When confronted with this evidence, Chomsky initially told the Journal that his meetings and relationship with Epstein were “none of your business. Or anyone’s.” He then added that “I knew him [Epstein] and we met occasionally.”
Before continuing further, it is important to note that aside from Epstein, both Ehud Barak and Woody Allen have been accused of having inappropriate sexual relationships with minors. For instance, Barak was a frequent visitor to Epstein’s residences in New York, so often that The Daily Beast reported that numerous residents of an apartment building linked to Epstein “had seen Barak in the building multiple times over the last few years, and nearly half a dozen more described running into his security detail,” adding that “the building is majority-owned by Epstein’s younger brother, Mark, and has been tied to the financier’s alleged New York trafficking ring.”
Specifically, several apartments in the building were “being used to house underage girls from South America, Europe and the former Soviet Union,” according to a former bookkeeper employed by one of Epstein’s main procurers of underage girls, Jean Luc Brunel. Barak is also known to have spent the night at one of Epstein’s residences at least once, was photographed leaving Epstein’s residence as recently as 2016, and has admitted to visiting Epstein’s island, which has sported nicknames including “Pedo Island,” “Lolita Island” and “Orgy Island.” In 2004, Barak received $2.5 million from Leslie Wexner’s Wexner Foundation, where Epstein was a trustee as well as one of the foundation’s top donors, officially for unspecified “consulting services” and “research” on the foundation’s behalf. Several years later, Barak put Harvey Weinstein in contact with the Israeli private intelligence outfit Black Cube, which employs former Mossad agents and Israeli military intelligence operatives, as Weinstein sought to intimidate the women who had accused him of sexual assault and sexual harassment.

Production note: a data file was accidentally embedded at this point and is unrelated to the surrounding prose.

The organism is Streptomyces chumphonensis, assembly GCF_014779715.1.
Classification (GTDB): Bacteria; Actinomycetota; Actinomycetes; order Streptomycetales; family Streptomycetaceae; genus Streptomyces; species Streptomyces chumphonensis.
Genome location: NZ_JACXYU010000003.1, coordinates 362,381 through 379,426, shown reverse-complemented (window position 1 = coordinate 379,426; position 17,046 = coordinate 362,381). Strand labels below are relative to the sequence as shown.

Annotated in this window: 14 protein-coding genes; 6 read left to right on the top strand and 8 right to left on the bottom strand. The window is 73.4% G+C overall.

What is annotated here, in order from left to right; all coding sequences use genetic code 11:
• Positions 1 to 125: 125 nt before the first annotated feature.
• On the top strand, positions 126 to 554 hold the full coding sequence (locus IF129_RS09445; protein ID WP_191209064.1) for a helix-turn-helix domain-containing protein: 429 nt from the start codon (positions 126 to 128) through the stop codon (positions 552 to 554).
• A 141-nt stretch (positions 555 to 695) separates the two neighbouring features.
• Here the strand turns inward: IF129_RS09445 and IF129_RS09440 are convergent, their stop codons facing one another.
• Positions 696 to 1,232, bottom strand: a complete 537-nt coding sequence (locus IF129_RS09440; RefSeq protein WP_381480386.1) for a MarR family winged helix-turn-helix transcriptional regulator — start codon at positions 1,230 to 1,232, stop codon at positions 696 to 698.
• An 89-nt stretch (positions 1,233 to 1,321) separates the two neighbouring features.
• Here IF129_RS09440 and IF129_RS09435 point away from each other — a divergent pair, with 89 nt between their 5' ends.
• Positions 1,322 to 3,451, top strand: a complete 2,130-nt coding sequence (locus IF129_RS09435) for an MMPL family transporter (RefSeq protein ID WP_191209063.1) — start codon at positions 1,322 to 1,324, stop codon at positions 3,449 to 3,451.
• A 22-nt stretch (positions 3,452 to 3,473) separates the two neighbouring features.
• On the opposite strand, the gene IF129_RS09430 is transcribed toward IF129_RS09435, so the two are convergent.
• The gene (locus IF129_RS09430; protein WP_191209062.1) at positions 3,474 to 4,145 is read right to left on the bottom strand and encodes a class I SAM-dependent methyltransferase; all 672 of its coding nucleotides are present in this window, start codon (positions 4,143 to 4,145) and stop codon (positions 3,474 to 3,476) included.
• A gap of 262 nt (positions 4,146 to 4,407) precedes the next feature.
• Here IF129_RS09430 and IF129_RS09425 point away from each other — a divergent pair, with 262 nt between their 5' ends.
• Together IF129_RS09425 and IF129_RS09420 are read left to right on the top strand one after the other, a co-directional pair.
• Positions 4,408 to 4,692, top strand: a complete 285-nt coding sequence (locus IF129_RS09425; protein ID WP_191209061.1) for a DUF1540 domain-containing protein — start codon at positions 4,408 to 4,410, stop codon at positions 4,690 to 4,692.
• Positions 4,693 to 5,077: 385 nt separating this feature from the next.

In addition, Barak previously chaired and invested in Carbyne911, a controversial Israeli emergency services start-up that has expanded around the world and has become particularly entrenched in the United States. Barak had directed Epstein to invest $1 million into that company, which has been criticized as a potential tool for warrantless mass surveillance. Leslie Wexner also invested millions in the company.